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Is Wind Matter?

is-wind-matter

ANSWER:

Wind is not matter.  [1]

What Is Matter?

Matter is anything that takes up space and has mass. Matter exists in three states: solid, liquid, and gas. It is easy to see why something solid has matter.  You can clearly see that your iPod takes up space and has mass.  Liquid can also be seen as taking up space and having mass.  Gas is generally not visible so it is slightly more difficult to view it as matter, that is taking up space and having mass.  But it does.  Filling a balloon with helium is a good example of the space and mass that air has though you cannot see it. [2]

Why Is Wind not Matter?

The definition of wind is the movement of air.  Whereas the air itself is matter, wind is the force against the matter. [3] Air is matter in its gaseous state.  Air is comprised of 78% nitrogen, a gas, and 21% oxygen, another gas.  Gas is a state of matter. [4]

Sound is another example of the movement of air. Air is the matter, sound is the movement against it.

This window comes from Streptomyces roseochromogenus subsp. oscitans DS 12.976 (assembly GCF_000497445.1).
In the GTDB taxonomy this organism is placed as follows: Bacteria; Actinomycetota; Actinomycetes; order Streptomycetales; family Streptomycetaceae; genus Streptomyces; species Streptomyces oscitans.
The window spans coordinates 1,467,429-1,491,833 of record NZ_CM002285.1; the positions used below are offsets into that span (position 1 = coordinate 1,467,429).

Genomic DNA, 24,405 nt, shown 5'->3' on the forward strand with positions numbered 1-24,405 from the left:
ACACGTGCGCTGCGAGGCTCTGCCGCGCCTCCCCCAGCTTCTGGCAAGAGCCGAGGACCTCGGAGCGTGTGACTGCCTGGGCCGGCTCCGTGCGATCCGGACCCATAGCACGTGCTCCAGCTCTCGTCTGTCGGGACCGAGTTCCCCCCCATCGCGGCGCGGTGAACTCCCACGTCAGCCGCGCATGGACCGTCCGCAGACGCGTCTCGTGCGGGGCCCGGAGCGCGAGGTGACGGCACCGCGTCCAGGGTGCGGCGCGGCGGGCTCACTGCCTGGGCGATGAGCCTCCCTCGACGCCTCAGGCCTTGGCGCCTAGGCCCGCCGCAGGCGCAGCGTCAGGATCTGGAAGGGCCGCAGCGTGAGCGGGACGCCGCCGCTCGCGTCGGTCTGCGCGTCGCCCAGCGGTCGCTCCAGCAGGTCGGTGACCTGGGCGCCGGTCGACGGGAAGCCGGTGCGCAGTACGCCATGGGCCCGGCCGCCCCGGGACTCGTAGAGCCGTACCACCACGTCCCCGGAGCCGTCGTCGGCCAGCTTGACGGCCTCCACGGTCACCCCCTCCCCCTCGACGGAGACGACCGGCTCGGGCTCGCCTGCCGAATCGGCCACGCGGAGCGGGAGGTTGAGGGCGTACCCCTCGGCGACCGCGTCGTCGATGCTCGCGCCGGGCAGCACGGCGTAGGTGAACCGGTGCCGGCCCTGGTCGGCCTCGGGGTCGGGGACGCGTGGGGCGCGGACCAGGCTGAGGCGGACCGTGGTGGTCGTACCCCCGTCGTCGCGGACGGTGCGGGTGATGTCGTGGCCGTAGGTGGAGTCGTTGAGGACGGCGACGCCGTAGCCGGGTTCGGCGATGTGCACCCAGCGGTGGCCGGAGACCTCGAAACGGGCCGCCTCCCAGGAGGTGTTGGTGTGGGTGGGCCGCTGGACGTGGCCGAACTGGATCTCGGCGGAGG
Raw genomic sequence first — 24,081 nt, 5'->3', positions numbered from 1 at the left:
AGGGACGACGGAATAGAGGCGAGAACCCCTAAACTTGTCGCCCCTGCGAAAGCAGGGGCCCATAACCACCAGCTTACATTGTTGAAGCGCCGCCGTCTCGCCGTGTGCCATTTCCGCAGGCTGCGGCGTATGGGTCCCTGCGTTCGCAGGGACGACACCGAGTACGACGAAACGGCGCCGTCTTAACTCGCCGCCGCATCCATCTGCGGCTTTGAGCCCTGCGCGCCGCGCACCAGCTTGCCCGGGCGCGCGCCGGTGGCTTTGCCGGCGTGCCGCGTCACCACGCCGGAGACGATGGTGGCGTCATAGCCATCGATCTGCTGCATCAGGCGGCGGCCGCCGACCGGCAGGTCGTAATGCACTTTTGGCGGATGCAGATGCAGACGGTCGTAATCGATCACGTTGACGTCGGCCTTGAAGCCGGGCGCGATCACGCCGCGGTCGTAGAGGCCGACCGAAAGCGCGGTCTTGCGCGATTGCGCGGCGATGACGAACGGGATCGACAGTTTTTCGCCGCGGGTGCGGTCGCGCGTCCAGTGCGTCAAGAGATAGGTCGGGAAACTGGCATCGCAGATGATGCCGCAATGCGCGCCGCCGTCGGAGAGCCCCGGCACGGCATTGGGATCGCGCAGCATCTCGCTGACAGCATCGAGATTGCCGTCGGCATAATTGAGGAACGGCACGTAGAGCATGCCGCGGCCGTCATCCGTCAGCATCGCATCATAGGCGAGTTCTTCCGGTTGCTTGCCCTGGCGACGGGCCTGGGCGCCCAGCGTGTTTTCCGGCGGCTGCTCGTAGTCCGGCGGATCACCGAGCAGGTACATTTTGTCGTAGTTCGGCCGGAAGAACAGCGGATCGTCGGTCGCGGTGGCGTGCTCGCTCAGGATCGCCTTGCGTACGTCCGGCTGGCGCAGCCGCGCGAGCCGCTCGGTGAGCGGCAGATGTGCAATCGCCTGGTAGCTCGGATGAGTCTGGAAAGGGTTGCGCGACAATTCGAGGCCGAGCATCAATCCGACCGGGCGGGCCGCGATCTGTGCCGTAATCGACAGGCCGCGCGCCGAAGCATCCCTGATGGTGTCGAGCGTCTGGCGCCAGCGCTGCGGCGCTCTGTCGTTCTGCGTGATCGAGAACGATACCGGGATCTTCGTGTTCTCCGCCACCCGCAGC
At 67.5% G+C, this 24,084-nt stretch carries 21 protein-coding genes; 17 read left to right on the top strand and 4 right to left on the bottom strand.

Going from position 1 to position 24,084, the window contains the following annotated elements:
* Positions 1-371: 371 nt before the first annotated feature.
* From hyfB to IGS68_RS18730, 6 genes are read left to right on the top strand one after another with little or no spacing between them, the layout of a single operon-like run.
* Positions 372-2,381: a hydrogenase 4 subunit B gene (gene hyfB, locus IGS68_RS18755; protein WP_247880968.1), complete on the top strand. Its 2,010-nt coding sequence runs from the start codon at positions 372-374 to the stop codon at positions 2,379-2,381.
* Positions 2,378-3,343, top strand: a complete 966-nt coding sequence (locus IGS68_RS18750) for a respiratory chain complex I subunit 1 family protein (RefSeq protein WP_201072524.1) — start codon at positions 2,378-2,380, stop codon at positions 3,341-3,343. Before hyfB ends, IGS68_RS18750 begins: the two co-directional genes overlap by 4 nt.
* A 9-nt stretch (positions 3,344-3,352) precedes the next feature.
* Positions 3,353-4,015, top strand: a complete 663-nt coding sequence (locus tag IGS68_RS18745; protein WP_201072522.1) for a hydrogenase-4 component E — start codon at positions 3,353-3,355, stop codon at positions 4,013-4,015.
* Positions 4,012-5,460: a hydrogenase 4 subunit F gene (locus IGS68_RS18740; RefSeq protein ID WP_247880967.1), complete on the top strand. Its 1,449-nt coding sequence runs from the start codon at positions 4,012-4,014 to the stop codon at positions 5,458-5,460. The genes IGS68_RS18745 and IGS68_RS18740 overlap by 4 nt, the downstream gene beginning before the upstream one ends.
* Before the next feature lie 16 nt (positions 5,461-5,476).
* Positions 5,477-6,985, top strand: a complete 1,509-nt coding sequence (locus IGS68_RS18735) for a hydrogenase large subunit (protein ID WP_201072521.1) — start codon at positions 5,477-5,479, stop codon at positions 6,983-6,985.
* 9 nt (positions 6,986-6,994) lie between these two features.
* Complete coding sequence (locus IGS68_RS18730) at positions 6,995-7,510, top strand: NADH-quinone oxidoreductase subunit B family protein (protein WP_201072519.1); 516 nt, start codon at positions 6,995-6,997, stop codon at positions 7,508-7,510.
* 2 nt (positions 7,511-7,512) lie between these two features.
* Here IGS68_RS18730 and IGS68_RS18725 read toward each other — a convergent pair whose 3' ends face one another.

How Wind is Formed

Wind is formed through the flow of air from high pressure to low pressure systems. This coupled with the rotation of the Earth and temperature differentials causes the complicated wind patterns we have today. [5]

What is Wind Made of?

Remember: Wind is not itself made up of anything in particular. It is a term used to describe the motion of gasses. That being said, it is correct and valid to describe what the gasses of the wind are made of. Here on Earth, the wind is made up of the exact same gasses in our atmosphere. This makes sense once you keep in mind that wind is merely the movement of the gasses in our atmosphere. These gasses include oxygen, nitrogen, carbon dioxide, and the countless other gaseous substances and compounds that exist in observable concentrations. [6]

Resources

[1][3]Science and Health Education Partnership University of California
What Is Matter?
http://seplessons.ucsf.edu/node/351

[2]New York University
What Is Matter?
http://www.nyu.edu/pages/mathmol/textbook/statesofmatter.html

[4] UCAR NCAR Science Education
What Is Air?
http://www.eo.ucar.edu/kids/sky/air1.htm

[5]Atmospheric Sciences University of Illinois Urbana-Champaign
Wind Formation
http://www.atmos.illinois.edu/earths_atmosphere/wind_formation.html

[6]National Weather Service
Origin of Wind
http://www.srh.noaa.gov/jetstream/synoptic/wind.htm

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